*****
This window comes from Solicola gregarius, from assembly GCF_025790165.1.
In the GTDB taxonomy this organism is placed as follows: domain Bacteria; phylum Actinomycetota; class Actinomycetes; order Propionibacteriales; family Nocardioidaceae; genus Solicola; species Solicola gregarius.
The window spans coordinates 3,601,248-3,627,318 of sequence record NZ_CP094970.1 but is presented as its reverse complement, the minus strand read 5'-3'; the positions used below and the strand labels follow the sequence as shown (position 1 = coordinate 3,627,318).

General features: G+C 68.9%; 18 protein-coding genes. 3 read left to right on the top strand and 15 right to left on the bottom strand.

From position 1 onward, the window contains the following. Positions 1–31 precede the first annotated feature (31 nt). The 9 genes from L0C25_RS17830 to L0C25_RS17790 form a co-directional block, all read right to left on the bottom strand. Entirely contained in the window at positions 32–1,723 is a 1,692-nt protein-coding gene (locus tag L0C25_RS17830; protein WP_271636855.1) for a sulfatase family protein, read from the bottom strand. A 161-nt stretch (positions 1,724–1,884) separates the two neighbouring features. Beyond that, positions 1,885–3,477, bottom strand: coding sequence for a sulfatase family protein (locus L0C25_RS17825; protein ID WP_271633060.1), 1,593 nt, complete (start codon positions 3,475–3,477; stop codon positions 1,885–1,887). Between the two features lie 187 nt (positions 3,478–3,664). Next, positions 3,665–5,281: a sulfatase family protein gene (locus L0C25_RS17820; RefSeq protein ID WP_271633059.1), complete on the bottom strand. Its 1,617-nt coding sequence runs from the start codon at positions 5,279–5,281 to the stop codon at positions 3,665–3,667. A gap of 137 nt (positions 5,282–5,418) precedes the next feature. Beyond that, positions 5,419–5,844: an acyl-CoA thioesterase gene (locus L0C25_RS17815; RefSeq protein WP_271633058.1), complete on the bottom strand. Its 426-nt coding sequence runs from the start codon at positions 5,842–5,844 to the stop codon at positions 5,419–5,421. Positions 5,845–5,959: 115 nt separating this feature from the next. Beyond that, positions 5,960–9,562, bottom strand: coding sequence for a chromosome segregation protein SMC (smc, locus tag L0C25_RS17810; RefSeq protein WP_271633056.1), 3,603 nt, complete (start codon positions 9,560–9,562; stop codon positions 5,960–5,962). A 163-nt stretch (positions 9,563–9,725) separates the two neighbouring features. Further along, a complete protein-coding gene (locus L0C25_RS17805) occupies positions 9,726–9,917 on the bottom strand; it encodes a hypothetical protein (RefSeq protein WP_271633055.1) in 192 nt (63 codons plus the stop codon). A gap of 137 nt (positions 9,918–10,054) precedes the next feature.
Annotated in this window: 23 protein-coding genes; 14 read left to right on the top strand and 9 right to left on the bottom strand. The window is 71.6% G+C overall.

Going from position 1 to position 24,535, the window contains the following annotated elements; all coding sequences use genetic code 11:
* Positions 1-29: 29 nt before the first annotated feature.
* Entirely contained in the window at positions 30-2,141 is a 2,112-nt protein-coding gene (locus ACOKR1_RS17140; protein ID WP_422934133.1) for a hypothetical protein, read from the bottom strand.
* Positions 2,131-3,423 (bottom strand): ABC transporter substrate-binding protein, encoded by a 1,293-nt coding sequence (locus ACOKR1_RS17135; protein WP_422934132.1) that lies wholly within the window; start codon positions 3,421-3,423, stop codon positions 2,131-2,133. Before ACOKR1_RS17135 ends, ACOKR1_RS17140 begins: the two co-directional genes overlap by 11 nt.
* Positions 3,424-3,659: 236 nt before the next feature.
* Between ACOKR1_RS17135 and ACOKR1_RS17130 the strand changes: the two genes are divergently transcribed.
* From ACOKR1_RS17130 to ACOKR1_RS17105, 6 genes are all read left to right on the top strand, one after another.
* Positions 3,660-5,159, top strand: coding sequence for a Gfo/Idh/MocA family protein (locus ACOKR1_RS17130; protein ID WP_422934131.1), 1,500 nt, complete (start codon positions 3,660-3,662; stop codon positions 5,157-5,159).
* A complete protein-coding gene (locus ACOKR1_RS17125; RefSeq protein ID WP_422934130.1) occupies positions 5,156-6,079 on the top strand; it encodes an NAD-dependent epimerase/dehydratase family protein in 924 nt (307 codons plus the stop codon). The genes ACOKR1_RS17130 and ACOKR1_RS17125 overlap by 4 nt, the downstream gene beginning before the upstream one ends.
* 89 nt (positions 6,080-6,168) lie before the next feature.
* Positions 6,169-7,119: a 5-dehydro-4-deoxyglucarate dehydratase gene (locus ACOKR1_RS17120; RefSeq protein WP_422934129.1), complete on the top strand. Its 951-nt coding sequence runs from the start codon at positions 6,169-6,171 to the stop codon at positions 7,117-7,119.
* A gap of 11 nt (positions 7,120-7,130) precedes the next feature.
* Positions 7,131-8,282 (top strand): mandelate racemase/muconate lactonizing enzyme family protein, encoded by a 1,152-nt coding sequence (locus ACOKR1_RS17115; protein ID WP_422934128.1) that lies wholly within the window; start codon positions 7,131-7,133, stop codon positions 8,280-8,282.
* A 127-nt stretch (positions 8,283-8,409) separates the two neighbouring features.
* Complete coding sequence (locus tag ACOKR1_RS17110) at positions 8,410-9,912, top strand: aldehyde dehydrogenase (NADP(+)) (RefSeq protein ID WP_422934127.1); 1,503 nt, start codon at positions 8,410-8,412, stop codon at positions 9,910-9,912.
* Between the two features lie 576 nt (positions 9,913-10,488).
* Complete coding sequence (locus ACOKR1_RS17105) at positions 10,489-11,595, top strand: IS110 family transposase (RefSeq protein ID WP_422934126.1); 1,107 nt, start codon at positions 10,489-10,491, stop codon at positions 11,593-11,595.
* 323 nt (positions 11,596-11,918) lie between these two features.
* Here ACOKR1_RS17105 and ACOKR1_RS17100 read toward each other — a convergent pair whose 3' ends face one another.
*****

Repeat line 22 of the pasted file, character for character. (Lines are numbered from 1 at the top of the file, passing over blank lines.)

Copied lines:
* Between the two features lie 576 nt (positions 9,913-10,488).